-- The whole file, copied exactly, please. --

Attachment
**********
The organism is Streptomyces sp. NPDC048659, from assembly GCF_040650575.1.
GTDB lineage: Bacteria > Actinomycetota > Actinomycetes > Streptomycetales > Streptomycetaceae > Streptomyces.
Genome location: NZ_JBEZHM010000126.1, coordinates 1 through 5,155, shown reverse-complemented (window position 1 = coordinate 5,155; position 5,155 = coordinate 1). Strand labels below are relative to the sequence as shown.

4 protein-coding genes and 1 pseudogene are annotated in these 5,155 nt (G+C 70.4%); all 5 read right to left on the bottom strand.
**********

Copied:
The organism is Streptomyces sp. NPDC048659, from assembly GCF_040650575.1.
GTDB lineage: Bacteria > Actinomycetota > Actinomycetes > Streptomycetales > Streptomycetaceae > Streptomyces.
Genome location: NZ_JBEZHM010000126.1, coordinates 1 through 5,155, shown reverse-complemented (window position 1 = coordinate 5,155; position 5,155 = coordinate 1). Strand labels below are relative to the sequence as shown.

4 protein-coding genes and 1 pseudogene are annotated in these 5,155 nt (G+C 70.4%); all 5 read right to left on the bottom strand.